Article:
It appears to be becoming increasingly difficult for malicious actors in the crypto space to cash out stolen digital assets. Crypto criminals are responding by looking for new ways to outsmart the system.
Last week, Elliptic, a blockchain investigation firm, revealed in a blog post a darknet blockchain analytics tool named Antinalysis, which flagged “dirty” Bitcoins. Elliptic founder Tom Robinson wrote in the post: “The launch of Antinalysis likely reflects the difficulties faced by the market and its vendors in cashing out their Bitcoin proceeds.”
Using the tool, individuals could check their Bitcoin wallets for links to illicit activities likely to be flagged by regulated exchanges as proceeds of crime. Within eight hours of the blog post, and amid resulting media attention, the tool was suspended by one of its service providers, AMLBot, an anti-money laundering intelligence platform.
Antinalysis was first brought to public attention by reporter-turned-computer security expert Brian Krebbs. According to his blog, Antinalysis was being marketed on the dark web as a Bitcoin “address risk analyzer.” The ad read: “Our service provides you with a view from LE/exchange’s perspective of things (with similar accuracy, but quite different approach) that provides you with basic knowledge of how ‘clean’ your address is.”
Bitcoin and other cryptocurrencies have been longtime favorites among criminals involved in drug deals and money laundering, due to the sense of anonymity provided by blockchains. But regulatory crackdowns have ensured that exchanges use blockchain analytical tools to flag and report crypto tokens potentially linked to criminal activities.
“By tracing a transaction back through the blockchain, these tools can identify whether the funds originated from a wallet associated with ransomware or any other criminal activity,” Robinson wrote in his post.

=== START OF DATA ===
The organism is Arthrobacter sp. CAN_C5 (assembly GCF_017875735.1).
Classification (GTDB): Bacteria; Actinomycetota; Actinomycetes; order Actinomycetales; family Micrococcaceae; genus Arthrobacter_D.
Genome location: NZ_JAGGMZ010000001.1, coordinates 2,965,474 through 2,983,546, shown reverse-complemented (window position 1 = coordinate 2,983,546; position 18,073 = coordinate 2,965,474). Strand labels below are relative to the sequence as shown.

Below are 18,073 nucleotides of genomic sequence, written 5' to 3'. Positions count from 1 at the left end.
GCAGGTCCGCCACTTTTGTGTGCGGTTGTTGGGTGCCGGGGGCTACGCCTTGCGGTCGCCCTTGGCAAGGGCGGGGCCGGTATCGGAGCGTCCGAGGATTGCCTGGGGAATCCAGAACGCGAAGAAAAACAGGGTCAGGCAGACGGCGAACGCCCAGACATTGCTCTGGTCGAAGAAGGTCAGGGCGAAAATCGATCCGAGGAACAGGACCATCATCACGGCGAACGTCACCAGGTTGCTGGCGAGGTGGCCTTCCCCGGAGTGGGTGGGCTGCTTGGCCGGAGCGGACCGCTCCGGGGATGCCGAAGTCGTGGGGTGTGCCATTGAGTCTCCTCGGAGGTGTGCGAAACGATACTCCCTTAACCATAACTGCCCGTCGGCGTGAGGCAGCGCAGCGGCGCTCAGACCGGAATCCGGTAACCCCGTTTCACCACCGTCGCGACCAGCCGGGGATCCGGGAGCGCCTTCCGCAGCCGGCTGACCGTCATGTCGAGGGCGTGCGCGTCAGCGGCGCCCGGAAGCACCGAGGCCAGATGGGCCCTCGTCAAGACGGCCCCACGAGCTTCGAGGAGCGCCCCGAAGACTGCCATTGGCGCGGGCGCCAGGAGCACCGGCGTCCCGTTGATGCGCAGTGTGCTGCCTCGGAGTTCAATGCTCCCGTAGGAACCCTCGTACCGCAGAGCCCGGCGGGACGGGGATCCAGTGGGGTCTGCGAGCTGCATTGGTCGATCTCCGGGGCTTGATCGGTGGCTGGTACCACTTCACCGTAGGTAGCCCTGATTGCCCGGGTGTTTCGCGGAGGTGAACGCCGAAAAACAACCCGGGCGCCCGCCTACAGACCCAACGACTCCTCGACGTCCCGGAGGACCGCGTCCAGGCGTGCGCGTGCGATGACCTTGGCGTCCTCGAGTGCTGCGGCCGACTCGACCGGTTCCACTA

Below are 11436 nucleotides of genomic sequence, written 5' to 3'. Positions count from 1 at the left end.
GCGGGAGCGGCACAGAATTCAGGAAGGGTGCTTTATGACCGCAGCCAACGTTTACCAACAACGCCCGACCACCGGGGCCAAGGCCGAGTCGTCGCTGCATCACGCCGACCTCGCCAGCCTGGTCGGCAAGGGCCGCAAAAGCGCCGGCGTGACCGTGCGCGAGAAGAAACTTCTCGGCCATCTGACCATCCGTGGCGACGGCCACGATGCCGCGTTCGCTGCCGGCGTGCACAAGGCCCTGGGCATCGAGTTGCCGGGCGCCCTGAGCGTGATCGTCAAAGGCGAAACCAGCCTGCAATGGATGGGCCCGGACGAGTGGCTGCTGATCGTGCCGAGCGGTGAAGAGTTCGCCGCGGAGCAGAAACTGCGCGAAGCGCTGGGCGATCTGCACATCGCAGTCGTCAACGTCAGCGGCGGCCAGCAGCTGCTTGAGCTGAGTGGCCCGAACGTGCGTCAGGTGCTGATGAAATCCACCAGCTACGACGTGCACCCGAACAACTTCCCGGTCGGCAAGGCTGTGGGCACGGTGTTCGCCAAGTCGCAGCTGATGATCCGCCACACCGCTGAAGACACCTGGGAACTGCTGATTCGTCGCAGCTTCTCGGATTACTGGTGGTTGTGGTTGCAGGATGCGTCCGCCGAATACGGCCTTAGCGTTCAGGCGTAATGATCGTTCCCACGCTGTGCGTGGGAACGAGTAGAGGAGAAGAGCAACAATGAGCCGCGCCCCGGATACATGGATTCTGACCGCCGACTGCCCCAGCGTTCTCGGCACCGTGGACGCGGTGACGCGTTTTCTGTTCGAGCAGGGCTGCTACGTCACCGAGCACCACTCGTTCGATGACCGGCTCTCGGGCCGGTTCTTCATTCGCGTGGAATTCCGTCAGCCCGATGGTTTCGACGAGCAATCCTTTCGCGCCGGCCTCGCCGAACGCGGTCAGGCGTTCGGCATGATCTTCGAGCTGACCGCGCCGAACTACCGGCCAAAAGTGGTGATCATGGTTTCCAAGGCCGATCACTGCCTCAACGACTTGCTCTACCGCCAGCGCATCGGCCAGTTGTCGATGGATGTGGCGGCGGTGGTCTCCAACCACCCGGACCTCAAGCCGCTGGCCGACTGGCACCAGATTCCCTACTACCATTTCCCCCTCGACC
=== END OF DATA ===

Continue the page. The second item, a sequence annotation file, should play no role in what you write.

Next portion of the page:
Whenever crypto criminals send funds to a business or regulated exchange that uses such tools, they stand the risk of being identified and reported to law enforcement.
Using tools such as Antinalysis, crypto launderers can avoid appearing on the radar by analyzing how a blockchain analytics tool will assess their tokens. According to the Antinalysis “About us” page, the tool’s mission was to provide “a perspective from the opponent’s point of view in order for the user to comprehend the possibility of his/her funds getting flagged down under autocratic illegal charges.”
Antinalysis ran on Tor, an anonymous version of the web used to host darknet markets, and categorized Bitcoins according to the risk associated with the tokens, along with their detected sources. According to Robinson’s post, Bitcoins linked to darknet markets, ransomware and theft were flagged as “extreme risk” assets by Antinalysis, while tokens from regulated exchanges and newly-mined coins were categorized as “no risk” assets.
Each assessment report on Antinalysis cost roughly US$3, with a minimum purchase of US$30, while higher-priced plans went up to US$6,000 for 5,000 requests. Antinalysis was developed by the Incognito team, which also runs Incognito Market, a platform for buying and selling controlled substances.
Although Antinalysis claimed to provide highly accurate results, Elliptic’s evaluation of a result by Antinalysis revealed that the tool was “poor” at detecting links to darknet markets and illicit entities. Nevertheless, the tool represented a new tactic at the disposal of crypto launderers that enabled them to stay off authorities’ radar.
Rip-off risk analyzer
Nick Bax, an independent crypto transaction tracing expert, said Antinalysis was in all likelihood a copy of AMLBot. According to Bax, the Antinalysis interface appeared to be starkly similar to the cheapest AMLBot version. Bax also compared a risk report by Antinalysis against a result provided by AMLBot for the same Bitcoin address. The two results were found to be nearly identical.
After an internal investigation, AMLBot found that Antinalysis was built on its API, and shut down the Antinalysis account. AMLBot notified law enforcement authorities of the addresses that had used Antinalysis to generate risk reports.
A technical administrator at Antinalysis provided a statement to a BBC reporter that called the swift shutdown an “unlawful warranted seizure of our data source.” The group claimed to be activists who “dislike state agencies conducting mass surveillance.”
Cryptocurrency lawyer Benjamin Sauter, a partner at Kobre & Kim, told Forkast.News that more blockchain analytics tools such as Antinalysis could be expected to appear in the future. He said: “Some [blockchain analytic tools] are going to be marketed and sold, and they don’t necessarily need to be on the darknet. There are going to be financial incentives to do that. I would expect that you will increasingly see blockchain analytics tools become publicly available.”